A crucial victory

 

YES CAMPAIGNERS may have fought it valiantly, but there was a perception that voting for the fiscal treaty was about voting to accept more pain, taking unpleasant medicine with heavy heart, reluctantly but with a certain sense of inevitability. Turkeys voting for Christmas (despite the less understood truth that a No vote would certainly have meant even greater pain). It is then all the more remarkable, and to their credit, that citizens have approved this treaty.

The referendum may be an important democratic mechanism for legitimising constitutional change, but as the nearly bankrupt state of California is painfully aware, when such changes are about the voters’ pockets, keen to avoid pain, they are often willing to approve mutually contradictory policies, both tax cuts and new spending commitments. Not to disparage our Constitution, but as a way of taking tough economic decisions, plebiscitory democracy has its limitations.

Nevertheless, Ireland this time voted Yes. It was a decision that is not only crucial to keeping open the possibility of renewed European funding – importantly re-emphasised in recent days in talk of using bailout funds to recapitalise banks – but also in sending a signal to EU partners and international investors that Ireland’s place remains at the heart of the EU integration process and of the euro. And that is where the country’s voice, its authority enhanced by a new democratic mandate, must now be heard loudly in the debate ahead of this month’s summit on a meaningful growth package, the promise of which was undoubtedly crucial to the Yes vote.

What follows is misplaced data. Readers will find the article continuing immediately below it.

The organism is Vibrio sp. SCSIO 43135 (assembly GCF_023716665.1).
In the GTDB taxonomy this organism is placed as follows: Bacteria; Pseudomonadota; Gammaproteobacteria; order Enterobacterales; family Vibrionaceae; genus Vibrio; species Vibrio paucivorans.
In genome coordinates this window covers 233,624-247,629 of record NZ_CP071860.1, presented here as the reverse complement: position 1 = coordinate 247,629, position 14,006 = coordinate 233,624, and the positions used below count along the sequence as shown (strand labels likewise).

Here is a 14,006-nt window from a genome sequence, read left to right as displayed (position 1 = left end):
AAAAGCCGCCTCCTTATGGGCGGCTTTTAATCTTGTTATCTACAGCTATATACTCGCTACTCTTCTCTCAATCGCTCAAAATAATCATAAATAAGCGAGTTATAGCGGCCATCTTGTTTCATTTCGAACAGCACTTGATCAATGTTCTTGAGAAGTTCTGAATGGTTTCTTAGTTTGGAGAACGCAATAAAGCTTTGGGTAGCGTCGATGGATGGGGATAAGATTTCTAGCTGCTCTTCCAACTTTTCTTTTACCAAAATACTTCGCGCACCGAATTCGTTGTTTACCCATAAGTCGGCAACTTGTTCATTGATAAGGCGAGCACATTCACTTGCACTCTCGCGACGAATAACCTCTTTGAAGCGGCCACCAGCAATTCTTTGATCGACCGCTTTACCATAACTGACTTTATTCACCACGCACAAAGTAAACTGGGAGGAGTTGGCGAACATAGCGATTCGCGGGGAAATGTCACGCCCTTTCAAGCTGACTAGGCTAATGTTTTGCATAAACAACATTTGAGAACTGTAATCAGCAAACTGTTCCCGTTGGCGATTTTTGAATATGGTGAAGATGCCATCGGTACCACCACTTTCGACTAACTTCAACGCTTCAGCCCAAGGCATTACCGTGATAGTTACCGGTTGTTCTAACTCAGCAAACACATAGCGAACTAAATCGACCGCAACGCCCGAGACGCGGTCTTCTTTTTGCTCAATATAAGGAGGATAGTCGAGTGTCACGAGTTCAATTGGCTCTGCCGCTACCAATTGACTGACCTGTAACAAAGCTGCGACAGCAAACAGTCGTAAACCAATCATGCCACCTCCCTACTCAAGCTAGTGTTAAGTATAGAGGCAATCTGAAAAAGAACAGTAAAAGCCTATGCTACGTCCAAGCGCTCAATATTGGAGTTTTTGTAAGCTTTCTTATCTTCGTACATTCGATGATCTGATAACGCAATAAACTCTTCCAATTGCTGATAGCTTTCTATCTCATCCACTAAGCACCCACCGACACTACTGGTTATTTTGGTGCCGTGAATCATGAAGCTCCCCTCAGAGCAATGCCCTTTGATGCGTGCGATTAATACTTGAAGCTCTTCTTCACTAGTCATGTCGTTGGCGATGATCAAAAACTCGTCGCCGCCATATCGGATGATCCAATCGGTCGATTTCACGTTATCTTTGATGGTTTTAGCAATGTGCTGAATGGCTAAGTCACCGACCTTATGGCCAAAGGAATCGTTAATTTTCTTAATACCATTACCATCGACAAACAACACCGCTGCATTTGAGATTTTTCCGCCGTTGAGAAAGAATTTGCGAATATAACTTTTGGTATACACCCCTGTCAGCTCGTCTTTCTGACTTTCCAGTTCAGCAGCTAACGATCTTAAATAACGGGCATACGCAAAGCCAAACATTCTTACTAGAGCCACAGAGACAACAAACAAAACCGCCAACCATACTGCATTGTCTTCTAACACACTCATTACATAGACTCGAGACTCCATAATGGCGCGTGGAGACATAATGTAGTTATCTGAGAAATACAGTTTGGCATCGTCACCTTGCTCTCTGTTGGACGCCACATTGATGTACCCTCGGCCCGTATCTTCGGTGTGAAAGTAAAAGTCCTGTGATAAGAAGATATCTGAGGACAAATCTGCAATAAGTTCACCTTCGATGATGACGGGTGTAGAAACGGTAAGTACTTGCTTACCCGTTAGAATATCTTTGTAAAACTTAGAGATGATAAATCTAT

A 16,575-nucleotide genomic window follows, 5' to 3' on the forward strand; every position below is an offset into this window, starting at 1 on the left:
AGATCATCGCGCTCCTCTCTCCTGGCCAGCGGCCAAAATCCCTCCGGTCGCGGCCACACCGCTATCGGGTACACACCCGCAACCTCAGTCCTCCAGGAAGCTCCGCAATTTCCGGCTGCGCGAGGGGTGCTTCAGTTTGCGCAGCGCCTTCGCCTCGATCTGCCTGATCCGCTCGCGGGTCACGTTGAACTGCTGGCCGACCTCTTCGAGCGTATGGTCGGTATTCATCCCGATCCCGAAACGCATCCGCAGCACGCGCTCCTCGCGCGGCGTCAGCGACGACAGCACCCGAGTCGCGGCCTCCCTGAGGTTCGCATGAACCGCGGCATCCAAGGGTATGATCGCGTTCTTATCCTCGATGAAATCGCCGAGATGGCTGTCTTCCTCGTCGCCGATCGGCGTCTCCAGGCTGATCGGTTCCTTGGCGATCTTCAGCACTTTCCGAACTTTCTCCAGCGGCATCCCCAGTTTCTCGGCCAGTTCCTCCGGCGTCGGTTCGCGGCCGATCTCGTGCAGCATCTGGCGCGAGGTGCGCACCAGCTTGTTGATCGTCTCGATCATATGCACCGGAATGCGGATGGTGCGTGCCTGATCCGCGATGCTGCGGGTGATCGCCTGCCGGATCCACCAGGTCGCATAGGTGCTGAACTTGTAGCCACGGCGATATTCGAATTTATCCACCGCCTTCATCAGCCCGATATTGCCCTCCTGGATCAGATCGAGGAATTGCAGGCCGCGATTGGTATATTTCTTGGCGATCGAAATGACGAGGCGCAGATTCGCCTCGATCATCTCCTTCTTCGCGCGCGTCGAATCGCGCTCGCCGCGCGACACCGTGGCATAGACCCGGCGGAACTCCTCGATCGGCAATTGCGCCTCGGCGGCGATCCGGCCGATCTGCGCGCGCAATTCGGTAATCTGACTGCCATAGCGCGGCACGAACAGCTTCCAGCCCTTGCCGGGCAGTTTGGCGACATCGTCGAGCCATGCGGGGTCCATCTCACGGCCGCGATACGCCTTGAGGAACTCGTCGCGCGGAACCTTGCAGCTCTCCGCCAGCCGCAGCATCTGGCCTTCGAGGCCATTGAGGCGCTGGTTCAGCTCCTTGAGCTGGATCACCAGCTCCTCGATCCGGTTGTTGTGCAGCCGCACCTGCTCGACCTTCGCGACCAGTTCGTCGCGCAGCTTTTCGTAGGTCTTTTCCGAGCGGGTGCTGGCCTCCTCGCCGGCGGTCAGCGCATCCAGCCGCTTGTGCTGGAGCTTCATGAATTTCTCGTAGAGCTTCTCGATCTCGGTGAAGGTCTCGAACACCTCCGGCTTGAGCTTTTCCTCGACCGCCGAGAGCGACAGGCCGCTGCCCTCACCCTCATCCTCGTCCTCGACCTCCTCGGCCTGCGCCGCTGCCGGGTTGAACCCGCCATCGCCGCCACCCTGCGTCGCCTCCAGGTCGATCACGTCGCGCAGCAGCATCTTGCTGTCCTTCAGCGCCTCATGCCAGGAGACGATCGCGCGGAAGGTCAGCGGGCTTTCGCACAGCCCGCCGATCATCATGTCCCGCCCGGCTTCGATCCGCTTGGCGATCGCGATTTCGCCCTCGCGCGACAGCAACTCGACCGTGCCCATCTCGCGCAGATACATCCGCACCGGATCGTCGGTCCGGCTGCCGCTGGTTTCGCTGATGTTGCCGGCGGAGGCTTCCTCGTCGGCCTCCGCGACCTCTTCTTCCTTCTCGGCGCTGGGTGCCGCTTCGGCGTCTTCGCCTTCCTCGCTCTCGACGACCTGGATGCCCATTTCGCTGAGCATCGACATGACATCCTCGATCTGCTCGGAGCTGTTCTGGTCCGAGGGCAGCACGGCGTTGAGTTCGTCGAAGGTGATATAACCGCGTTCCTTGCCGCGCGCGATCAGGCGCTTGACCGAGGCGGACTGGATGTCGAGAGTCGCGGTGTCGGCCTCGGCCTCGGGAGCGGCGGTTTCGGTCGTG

Yes campaigners, not least the Government parties, have clearly learned from the experience of the Nice and Lisbon treaties when complacency cost them dear. This time Fine Gael, Labour, and Fianna Fáil all deserve credit for throwing themselves into a serious campaign that took nothing for granted. Despite abysmal poll satisfaction ratings they managed to bridge the gap between an angry public and the political class to sustain and win a difficult argument.

But the result, though somewhat reassuring, leaves major challenges for them all. On the one hand Sinn Féin has made hay leading the opposition to the treaty, substantially boosting its poll standing and eroding both Labour and Fianna Fáil’s base. The latter will find clawing back that vote hugely difficult. On the other, and related issue, the result confirms dramatically a growing working-class alienation also clearly seen in the Lisbon polls – ironically perhaps manifesting a much more European political culture and cleavages than our own domestic politics.

The eventual spillover of such rejectionism into national parliamentary politics could also lay the basis for permanent shifts in political allegiances, the eclipse of once-dominant parties, and the emergence of new ones. Just as the European economy and its integration has reshaped our own, Europe’s politics may do likewise with our sclerotic, dysfunctional politics.

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